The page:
by James Corbett
June 9, 2018
Oh, pity the poor globalists. They're going to be running around like chickens with their heads cut off in the next few days....Well, OK, more like flying around in their private jets like well-pampered chickens with their heads cut off, but you get the idea.
Why? Well, because globalist conference season is in full swing and there are going to be plenty of air miles racked up in the coming days by the top global super-gophers. There's Bilderberg in Italy, the G7 in Canada, the SCO Summit in China and, of course, the much-ballyhooed North Korea summit in Singapore.
Lost yet? Well, don't worry. Here's the handy-dandy Corbett Report guide to globalist conference season and what we can expect to see in the coming days.
Remember when genuinely useful intel used to come out of the Bilderberg meetings? Like when Jim Tucker reported that the group decided to postpone the Iraq war at the 2002 confab in Virginia? Or when Daniel Estulin reported Kissinger's pronouncement at the 2005 conference in Germany that oil prices would double within 12 months? It seems we don't get accurate, predictive reports like that out of Bilderberg anymore, so instead we end up scrutinizing the (Bilderberg-supplied) press release and the (Bilderberg-supplied) attendee list and guessing at what might be happening. But I've talked about these issues at great length in my reporting on Bilderberg in recent years so let's move on to scrying the tea leaves.
As James Evan Pilato notes in the most recent episode of New World Next Week, one of the most interesting (officially announced) attendees of this year's conference is Cardinal Pietro Parolin, Secretary of State at the Vatican. Perhaps the fact that the meeting is being held in nearby Turin just makes it convenient for the Vatican to send a representative this year, but there may be more at play here than a mere drop-in by a Vatican official.
You see, as long-term Bilderberg watchers will know, the group is a vetting ground for up-and-coming political candidates: Bill Clinton attended the 1991 meeting when he was still an unknown Governor of Arkansas; Tony Blair attended in 1993, the year before he became Leader of the Opposition in the British Parliament; and Stephen Harper attended in 2003, one year before becoming Leader of the Conservative Party of Canada. Heck, even the Old Gray Presstitute, the New York Times, reported that it was a speech at Bilderberg that led to John Edwards being picked as John Kerry's running mate in 2004.
So what's the connection to Cardinal Parolin? Well, he's been identified as the leader of a rebellion in the Vatican and tipped as the likely successor to Pope Francis, who, as it turns out, is now openly musing about his own retirement. So is Bilderberg vetting the next Pope?
You heard it here first, folks! If the Cardinal impresses the assembled string-pullers in Turin, Pope Francis will be gone in the next 12 months and replaced by Parolin. (DISCLAIMER: I have no sources at Bilderberg and this is total hypothetical speculation.)
For those still looking for up-to-the-minute reporting on what's happening outside the well-fortified security perimeter of the conclave, the usual sources like Dan Dicks and Luke Rudkowski are there on the scene streaming live reports...but you better hurry up as the conference officially ends on Sunday.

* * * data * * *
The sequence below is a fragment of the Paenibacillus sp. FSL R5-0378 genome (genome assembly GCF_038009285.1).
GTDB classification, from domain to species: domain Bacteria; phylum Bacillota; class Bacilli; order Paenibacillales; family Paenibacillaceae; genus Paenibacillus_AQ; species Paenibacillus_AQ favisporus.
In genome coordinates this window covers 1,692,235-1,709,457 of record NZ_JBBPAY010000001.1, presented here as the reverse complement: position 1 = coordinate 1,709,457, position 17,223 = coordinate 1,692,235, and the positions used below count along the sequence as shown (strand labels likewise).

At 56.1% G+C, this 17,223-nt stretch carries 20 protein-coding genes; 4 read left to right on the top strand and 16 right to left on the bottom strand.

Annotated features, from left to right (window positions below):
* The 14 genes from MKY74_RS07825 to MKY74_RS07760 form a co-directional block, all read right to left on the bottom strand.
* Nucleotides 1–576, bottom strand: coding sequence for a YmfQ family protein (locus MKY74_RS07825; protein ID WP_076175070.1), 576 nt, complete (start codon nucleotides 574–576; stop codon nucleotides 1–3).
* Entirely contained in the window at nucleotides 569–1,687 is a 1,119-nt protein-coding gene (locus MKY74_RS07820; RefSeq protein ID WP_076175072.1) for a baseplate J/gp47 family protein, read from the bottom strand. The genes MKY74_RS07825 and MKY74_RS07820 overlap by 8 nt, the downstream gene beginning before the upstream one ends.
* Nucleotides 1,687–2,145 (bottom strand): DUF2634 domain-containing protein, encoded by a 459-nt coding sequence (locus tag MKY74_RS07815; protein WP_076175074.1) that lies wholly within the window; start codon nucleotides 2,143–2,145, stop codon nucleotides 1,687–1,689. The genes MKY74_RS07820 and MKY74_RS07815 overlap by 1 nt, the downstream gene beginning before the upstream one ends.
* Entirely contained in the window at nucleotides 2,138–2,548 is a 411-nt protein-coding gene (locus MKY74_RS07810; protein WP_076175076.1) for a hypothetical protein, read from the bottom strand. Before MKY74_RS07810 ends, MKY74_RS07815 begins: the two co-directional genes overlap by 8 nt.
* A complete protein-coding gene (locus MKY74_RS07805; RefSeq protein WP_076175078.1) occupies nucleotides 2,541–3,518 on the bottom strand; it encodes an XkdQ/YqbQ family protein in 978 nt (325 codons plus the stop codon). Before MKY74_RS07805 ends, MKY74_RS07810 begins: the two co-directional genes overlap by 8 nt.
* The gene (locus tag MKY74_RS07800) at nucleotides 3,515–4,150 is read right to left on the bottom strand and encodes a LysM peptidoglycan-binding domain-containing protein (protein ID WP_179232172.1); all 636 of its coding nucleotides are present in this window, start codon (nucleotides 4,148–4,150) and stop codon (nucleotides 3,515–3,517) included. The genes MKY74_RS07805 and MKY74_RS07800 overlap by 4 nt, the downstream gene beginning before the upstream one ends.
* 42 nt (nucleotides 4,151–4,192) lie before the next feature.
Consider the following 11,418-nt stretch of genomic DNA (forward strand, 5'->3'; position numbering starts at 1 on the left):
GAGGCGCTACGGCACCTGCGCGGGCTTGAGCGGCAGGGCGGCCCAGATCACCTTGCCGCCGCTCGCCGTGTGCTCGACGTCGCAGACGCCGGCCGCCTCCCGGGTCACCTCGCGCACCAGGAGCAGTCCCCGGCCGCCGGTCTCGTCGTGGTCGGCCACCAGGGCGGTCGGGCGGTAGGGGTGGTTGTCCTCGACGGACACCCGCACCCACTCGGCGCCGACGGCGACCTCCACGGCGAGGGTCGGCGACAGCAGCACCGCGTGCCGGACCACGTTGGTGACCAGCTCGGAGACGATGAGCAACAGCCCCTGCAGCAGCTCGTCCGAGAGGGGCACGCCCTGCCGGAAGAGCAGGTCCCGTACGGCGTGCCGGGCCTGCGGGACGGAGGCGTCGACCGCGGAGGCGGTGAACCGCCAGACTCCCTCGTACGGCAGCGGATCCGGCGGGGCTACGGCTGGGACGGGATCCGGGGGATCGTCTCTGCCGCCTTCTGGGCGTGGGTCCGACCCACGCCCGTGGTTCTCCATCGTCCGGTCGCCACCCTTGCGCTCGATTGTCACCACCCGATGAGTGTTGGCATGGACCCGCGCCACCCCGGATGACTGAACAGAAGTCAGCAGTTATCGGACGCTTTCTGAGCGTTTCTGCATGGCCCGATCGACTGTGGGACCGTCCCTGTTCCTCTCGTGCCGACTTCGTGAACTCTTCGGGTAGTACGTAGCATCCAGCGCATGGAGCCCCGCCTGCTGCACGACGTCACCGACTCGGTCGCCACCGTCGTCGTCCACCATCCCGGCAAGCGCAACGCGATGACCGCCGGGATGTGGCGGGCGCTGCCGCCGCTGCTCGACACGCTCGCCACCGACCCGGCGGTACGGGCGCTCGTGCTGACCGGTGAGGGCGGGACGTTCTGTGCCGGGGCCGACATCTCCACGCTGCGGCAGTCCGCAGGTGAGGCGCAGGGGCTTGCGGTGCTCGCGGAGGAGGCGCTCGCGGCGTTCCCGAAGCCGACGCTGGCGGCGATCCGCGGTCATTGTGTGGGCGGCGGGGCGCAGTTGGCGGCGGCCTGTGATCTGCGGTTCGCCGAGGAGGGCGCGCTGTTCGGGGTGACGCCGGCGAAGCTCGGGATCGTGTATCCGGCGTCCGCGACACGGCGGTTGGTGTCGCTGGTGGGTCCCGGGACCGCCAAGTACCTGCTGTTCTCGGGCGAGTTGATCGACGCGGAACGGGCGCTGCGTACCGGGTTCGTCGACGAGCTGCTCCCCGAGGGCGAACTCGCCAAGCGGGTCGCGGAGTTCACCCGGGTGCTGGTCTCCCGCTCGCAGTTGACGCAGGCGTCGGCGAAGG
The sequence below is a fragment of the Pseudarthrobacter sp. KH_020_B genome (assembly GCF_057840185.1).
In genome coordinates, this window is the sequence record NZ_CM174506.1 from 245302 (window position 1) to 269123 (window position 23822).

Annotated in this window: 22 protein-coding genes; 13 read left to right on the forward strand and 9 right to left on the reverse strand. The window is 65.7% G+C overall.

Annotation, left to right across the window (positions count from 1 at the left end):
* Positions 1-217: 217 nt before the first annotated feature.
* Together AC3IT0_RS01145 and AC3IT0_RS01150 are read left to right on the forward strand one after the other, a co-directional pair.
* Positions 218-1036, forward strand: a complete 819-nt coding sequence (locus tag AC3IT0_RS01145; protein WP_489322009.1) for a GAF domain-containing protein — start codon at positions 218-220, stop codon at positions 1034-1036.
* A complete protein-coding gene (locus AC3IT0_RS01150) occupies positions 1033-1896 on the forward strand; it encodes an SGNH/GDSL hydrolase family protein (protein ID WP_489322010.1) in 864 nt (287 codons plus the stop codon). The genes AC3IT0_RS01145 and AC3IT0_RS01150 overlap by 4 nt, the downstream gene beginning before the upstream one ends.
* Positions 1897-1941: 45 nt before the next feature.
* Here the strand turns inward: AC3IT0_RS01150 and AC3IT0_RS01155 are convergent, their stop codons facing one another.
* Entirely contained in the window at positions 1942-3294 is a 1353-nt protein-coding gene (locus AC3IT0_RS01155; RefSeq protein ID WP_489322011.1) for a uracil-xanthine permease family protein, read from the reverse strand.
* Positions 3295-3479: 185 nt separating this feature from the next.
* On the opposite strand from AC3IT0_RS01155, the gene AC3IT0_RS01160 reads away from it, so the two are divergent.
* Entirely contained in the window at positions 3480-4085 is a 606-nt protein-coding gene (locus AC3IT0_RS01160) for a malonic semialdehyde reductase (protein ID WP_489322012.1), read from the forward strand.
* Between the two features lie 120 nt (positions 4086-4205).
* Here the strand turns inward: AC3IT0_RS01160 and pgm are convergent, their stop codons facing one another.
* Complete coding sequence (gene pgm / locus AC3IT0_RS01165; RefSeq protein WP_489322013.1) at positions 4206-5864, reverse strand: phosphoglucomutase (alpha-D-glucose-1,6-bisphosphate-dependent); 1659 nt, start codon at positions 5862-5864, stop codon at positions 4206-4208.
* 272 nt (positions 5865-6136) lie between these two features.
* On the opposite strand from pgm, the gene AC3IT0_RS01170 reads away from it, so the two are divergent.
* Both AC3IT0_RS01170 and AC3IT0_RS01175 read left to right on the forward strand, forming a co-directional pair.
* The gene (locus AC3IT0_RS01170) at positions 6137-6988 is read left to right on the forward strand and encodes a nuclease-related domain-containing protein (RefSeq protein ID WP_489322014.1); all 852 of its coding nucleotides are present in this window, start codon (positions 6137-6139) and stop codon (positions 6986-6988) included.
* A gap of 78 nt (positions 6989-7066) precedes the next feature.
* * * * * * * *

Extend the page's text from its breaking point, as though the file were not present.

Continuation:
The G7 is one of those things that happens and gets reported extensively by local media in the host country...and promptly memory holed. Not out of censorship, mind you, but sheer disinterest. No one knows or cares what the G7 really does, and it doesn't seem to be a body that directly impacts people's day-to-day lives. There's a meeting, some world leaders line up for a group photo, and a bland, mealy-mouthed joint declaration is issued.
...Until recently, at least. The last time the group really made headlines was when it suspended Russia's participation in 2014. And this year it's another diplomatic row that is turning the snoozefest into a brouhaha.
As you may have seen, the non-US members of the G7 are so unhappy with Trump's new round of sanctions that the group is being semi-jokingly billed as the "G6 plus one." As of press time, the latest news is that a war of words on Twitter (where else) between Trump and Macron/Trudeau has led to Trump announcing his intention to leave the summit early and even question his attending the event at all. And now speculation that the summit might end without a joint declaration for the first time in its history has led to Macron openly musing about a six country declaration that excludes the US.
So what does this mean? Well, the G7 is not a place where "leaders" come together to make decisions and do deals, as the mainstream presstitutes would have you believe, but a place where political puppets come to formalize the agendas that their string-pullers at Bilderberg and elsewhere have laid out for them. All of this is done in advance, and the joint declaration is usually agreed on before the summit even takes place (as the CBC and other mainstream sources openly acknowledge). So the meeting is really only useful as a weather vane, a useful tool for discovering the direction in which the political winds are blowing. (Insert your own joke about the gases emanating from the Bilderbergers here.)
So the question answers itself: What does it mean if the G7 is dissolving into a spat over trade issues? It simply means that trade war is in the cards for the coming year. Or at least the threats of trade war, likely as a way of facilitating a planned take down of the economy or as a scapegoat for such a takedown.
You heard it here first, folks! If the G7 falls out over trade issues, the globalists are going to take down the world economy in the next 12 months. (DISCLAIMER: I have no sources at G7 and this is total hypothetical speculation.)